Michael Joyner
Author Michael Joyner in the running segment of a triathlon in 2014. Courtesy Teri Joyner

A brief survey of pilot fatigue and workload-related issues indicates that the people who staff ICUs are under far more prolonged and intense stress than pilots, with fewer and more limited mitigation options. Given the stakes, shouldn’t health care and research workers have something like the load-management guidelines that air crews have?

What do the coaches and managers of elite athletes know that health care leaders don’t know? Legendary coaches like John Wooden, Vince Lombardi, and Bill Bowerman kept practices short, paid attention to recovery, and were constantly asking what they could simplify and stop doing. They also saw themselves as teachers who turned the actual competition over to the athletes and did not micromanage from the sidelines.

Many people find it especially shocking that Lombardi, an innovative offensive coach, did not routinely call plays during games, preferring instead to collaborate with quarterback Bart Starr. Wooden did not scout opposing teams, believing that practice time was better spent on improving his players’ abilities to execute what they wanted to do.

How many health care leaders see themselves as teachers who empower their charges? How many are caught up in an arms race mentality with “the competition,” or try to catch the wave of the next hype cycle? How much better would things like quality of care and professional satisfaction be if the focus was on marginal gains instead of transformation-of-everything narratives that inevitably come up short? After all, real innovation is a mysterious thing. Would a central planning initiative have generated the Fosbury Flop?

I wonder what a person like Bowerman, who made his runners more efficient by personally making them faster shoes and lighter uniforms, would have to say about inefficient, time consuming, and distracting electronic medical records systems. His efforts to personally create better equipment for his runners almost certainly increased their trust in him. Imagine if the current “data is the new oil” mantra of health care organizations was replaced with a single-minded focus on a user-friendly, labor-saving electronic medical record that improved patient care and facilitated medical research. It’s a safe bet that morale would improve, burnout would decline, productivity would go up, and trust in leadership would rebound.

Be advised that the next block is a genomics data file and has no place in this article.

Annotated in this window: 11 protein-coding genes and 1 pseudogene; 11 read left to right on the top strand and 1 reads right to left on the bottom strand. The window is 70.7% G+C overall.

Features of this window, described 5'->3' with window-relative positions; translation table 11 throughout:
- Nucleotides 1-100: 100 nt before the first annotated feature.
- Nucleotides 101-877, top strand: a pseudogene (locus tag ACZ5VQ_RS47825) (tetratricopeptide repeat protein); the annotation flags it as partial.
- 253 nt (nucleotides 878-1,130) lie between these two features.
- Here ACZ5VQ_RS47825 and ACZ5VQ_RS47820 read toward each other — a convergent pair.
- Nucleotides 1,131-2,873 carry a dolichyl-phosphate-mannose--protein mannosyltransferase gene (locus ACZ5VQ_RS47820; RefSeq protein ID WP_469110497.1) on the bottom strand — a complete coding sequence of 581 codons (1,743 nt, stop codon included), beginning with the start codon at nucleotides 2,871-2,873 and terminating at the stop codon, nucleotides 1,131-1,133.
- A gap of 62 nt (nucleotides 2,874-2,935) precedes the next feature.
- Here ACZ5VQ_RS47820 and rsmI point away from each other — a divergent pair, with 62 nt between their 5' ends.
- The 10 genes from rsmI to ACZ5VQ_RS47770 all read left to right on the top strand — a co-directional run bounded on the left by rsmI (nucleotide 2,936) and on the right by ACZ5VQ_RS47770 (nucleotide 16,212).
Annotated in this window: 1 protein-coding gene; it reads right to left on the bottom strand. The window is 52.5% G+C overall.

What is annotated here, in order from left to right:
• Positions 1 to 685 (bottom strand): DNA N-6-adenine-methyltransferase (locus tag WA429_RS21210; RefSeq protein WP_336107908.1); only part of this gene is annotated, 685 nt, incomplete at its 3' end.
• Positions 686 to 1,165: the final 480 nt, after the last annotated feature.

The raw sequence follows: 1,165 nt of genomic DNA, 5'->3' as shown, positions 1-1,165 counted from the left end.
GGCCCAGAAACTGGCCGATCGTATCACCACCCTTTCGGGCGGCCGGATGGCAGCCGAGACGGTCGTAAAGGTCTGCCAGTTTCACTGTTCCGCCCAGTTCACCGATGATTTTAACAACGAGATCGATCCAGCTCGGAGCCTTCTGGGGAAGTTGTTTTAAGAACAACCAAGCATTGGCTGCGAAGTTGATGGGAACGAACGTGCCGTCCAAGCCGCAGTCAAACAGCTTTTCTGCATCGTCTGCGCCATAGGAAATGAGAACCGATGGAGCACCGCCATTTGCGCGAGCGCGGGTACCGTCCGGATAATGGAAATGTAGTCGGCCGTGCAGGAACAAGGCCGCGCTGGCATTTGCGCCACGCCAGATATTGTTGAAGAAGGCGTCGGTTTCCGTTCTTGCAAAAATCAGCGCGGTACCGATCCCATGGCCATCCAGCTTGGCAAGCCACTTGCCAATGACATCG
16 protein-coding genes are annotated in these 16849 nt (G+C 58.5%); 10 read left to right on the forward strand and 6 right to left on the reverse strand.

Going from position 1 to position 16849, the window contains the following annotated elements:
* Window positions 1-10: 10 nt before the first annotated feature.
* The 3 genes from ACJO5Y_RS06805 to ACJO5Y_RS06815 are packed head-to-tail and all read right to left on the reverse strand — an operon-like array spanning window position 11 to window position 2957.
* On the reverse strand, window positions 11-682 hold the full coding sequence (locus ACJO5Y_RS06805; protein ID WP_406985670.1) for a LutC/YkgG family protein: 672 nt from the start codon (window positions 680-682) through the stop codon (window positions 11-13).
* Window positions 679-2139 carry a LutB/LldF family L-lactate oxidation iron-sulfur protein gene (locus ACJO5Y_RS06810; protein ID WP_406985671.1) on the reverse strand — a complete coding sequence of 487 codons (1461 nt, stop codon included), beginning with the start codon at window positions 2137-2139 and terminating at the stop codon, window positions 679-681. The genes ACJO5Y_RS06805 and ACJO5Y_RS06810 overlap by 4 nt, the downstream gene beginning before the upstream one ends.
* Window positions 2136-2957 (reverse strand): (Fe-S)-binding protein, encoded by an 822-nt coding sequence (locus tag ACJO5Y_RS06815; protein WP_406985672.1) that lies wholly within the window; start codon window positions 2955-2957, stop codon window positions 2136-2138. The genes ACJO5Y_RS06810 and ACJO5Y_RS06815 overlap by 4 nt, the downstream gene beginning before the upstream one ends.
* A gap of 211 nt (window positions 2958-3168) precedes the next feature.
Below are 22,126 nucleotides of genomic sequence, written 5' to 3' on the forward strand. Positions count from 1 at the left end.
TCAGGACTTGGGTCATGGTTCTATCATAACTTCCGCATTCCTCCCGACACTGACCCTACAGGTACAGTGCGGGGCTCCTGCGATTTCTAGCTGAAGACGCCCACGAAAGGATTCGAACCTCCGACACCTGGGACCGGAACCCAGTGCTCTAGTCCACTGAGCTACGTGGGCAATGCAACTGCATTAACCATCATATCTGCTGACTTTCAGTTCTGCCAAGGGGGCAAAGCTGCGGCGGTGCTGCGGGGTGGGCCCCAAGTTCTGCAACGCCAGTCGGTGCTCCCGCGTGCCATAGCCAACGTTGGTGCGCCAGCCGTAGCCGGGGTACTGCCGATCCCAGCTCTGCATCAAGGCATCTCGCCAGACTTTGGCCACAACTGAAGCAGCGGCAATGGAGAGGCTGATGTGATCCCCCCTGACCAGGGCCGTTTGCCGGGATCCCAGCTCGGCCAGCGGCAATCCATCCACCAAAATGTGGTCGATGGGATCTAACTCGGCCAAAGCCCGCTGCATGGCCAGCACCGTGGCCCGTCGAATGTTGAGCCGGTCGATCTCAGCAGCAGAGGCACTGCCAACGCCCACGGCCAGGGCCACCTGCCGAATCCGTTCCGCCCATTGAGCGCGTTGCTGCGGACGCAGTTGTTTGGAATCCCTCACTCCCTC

I’m struck by other lessons from the human performance world. One is the ability of elite coaches and sports organizations to reduce the overhead of life and distractions for their performers. If doctors, nurses, and researchers were seen as performers, they would be offered routine access to things like training tables and concierge services to ease the routine burdens of life. The vanishing home-field advantage in the National Football League shows what happens when the performer is the focus: teams have the logistics so perfectly calibrated that players aren’t distracted by travel.

So what is the ask, or maybe the solution? See the biomedical and health care worlds as being served by skilled performers rather than staffed by a workforce. Once that fundamental insight is adopted, it can be acted on systematically. Actions large and small focused on performers can lead to broad-based improvements in performance that will, in turn, lead to better outcomes and improved professional satisfaction — and institutional financial scoreboards will do just fine, if not better.

But as Wooden reminded his players, “Play your game and your plan. Don’t look at the scoreboard.” That’s hard to do in the short run. But for health care workers and researchers, it is either that or repeatedly hitting what someone will surely describe as the post-pandemic marathon wall.

Michael J. Joyner is an anesthesiologist and physiologist at the Mayo Clinic. The views expressed here are his own.